Getting Into a Pattern

Back in college, I did a few freelance articles for a photography trade magazine. Mostly wedding photographer profiles. A woman I’d become close friends with in a creative writing course happened to be an editor for this publication, and she gave me some assignments for fun. By about the third piece I turned in, she sent me a very friendly email that haunts me to this day. She basically said, “Hey Mary, I’m noticing that all of your articles follow the same pattern. You start with the photographer’s youth and then the event that made them fall in love with photography, then you cover their education and development as a photographer, and their you end with their current work. Maybe you could, yanno, mix it up a little bit.”

She was right. Of course she was. I’m no journalist and I had no idea what I was doing or how to organize a compelling non-fiction article, so I picked the easiest possible organizational strategy when talking about a person: the resume, or, in other words, “Started from the bottom, now we here.” And by golly, I was going to drive it into the ground until somebody stopped me because I didn’t know what else to do. And, to my *ahem* credit, I thanked her profusely for the feedback…and was so mortified that I stopped writing for the photography magazine shortly thereafter. A writer’s ego is a strange creature.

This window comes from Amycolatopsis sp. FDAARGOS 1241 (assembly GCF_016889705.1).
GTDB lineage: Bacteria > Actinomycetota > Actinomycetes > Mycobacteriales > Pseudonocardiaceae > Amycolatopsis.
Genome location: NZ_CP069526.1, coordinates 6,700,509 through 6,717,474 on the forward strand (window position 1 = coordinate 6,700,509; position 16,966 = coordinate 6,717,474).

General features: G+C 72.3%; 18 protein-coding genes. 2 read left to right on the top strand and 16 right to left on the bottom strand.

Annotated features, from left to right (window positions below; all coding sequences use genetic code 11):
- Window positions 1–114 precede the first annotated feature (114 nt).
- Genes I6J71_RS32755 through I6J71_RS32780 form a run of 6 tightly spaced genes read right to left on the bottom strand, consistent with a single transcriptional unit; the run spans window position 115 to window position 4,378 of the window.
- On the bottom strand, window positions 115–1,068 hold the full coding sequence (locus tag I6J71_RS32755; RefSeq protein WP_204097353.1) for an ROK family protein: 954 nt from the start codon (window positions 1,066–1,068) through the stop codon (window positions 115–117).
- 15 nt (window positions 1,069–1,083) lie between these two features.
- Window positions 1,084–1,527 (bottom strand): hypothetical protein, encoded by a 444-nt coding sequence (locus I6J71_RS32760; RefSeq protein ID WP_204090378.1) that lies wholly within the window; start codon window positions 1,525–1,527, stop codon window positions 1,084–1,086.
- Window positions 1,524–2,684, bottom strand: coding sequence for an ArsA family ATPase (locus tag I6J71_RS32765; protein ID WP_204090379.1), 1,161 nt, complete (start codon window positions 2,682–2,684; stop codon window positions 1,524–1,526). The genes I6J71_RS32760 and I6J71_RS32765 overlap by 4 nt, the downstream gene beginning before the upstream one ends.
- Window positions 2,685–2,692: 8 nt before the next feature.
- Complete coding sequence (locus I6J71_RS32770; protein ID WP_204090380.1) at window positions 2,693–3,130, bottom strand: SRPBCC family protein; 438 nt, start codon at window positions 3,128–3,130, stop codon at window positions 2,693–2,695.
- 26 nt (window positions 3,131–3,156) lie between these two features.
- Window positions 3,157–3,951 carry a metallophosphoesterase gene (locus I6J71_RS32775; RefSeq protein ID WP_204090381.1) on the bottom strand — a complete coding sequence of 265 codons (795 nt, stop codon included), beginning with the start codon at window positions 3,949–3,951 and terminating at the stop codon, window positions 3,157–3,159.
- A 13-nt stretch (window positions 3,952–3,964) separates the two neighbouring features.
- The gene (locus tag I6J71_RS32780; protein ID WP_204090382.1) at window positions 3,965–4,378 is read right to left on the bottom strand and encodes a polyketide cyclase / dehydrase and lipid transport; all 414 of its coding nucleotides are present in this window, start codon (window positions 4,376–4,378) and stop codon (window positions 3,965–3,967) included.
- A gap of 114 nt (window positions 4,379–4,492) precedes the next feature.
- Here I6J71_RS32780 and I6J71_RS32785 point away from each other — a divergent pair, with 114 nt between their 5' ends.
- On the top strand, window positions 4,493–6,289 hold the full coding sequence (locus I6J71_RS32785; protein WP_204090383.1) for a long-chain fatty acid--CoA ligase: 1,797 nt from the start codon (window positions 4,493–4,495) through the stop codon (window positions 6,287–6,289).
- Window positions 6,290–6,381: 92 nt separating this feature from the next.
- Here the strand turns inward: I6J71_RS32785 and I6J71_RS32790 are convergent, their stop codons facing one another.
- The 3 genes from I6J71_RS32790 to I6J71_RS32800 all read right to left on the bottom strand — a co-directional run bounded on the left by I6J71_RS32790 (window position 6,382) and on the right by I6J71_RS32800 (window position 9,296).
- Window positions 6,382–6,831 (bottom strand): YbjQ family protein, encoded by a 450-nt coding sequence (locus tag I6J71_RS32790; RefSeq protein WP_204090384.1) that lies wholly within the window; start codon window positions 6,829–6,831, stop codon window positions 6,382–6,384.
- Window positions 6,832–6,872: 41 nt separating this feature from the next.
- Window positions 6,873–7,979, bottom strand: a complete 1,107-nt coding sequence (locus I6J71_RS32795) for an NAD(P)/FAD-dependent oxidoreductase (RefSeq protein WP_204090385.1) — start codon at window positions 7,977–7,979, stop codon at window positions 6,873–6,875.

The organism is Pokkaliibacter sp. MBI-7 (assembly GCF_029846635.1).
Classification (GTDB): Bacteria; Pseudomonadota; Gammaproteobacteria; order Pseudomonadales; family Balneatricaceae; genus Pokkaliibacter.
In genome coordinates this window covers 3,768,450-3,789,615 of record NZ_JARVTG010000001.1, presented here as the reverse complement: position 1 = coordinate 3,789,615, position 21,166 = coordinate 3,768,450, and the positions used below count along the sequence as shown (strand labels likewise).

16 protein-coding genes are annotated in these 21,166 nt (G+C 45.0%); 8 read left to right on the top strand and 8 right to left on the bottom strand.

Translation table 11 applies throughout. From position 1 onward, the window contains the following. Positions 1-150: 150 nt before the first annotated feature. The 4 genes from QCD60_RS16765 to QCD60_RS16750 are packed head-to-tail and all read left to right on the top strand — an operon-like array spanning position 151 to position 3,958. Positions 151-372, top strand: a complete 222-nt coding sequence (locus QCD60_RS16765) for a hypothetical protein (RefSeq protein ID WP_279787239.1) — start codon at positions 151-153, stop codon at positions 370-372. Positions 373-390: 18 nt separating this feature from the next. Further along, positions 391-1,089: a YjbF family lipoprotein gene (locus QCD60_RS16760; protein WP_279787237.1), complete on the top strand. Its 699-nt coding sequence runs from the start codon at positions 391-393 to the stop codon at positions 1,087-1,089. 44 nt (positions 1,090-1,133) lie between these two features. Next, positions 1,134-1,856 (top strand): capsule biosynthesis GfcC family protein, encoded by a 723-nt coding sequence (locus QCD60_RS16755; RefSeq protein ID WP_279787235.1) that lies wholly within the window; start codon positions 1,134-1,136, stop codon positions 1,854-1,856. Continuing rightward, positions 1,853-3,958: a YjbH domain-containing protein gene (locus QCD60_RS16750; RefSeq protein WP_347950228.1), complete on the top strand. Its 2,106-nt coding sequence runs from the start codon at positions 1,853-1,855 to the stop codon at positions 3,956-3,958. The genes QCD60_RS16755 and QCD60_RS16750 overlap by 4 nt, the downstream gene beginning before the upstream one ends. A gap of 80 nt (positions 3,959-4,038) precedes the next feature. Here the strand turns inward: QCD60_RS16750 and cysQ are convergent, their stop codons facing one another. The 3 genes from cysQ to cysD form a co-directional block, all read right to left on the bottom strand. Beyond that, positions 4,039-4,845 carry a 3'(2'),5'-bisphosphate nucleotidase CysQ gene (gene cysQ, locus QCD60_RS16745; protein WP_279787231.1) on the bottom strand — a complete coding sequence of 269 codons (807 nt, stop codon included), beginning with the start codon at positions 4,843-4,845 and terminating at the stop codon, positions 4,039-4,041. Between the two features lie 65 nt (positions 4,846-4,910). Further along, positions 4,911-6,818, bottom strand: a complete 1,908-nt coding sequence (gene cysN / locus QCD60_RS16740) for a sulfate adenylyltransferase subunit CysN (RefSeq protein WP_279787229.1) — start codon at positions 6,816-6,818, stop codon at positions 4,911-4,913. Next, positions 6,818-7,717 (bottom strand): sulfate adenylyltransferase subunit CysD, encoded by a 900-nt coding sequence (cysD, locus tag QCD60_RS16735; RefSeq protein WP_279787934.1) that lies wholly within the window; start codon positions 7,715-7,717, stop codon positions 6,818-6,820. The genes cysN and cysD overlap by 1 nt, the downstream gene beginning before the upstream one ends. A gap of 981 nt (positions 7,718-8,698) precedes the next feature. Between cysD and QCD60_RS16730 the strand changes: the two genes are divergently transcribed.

But I figured out the lesson in her wise words eventually. Yes, a decade, give or take, counts as “eventually,” guys. There are patterns in writing. Some are good patterns, some are individual patterns that maybe keep us from growing in the craft.

An example of a good pattern is a larger organizing principle or story theory, for example, Joseph Campbell’s hero cycle. While this is an oldie, it’s very much a goodie, since its wisdom applies to any number of stories, in any number of ways. Chronological order is also an old standard that can’t be beat when writing a novel. Sure, you want to jump back in time to fill in some backstory and context every once in a while, but moving from point A to point B as the character grows and time marches forward is an idea that will never go away.

The reason I like these two is that they’ve vague and versatile. They dictate a general idea and then it’s up to you to apply it in your own style. You’ll notice that I talk about story theory in my book, Writing Irresistible Kidlit. But I try to leave much of it up to the writer. I recently ordered a slipcover for my sectional because the upholstery we originally got clings to pet hair like it’s pirate treasure. The slipcover fabric is so stretchy that it was able to fit my couch and look custom-made without any measurement. I was dubious until it arrived, since it purported to fit couches from 66″ to 96″ and that seems like a pretty big spread. But it’s really quite amazing, fits perfectly, and now the dogs can drool and shed on it with abandon. All this is to say that I try to give writing guidelines as if I were that slipcover (stay with me here, folks, this is getting weird…). Your story is the couch. You pick its overall shape and dimensions. The organizing principle’s job is to cover it and mold to what you want to do, all while giving it a cohesive look and function.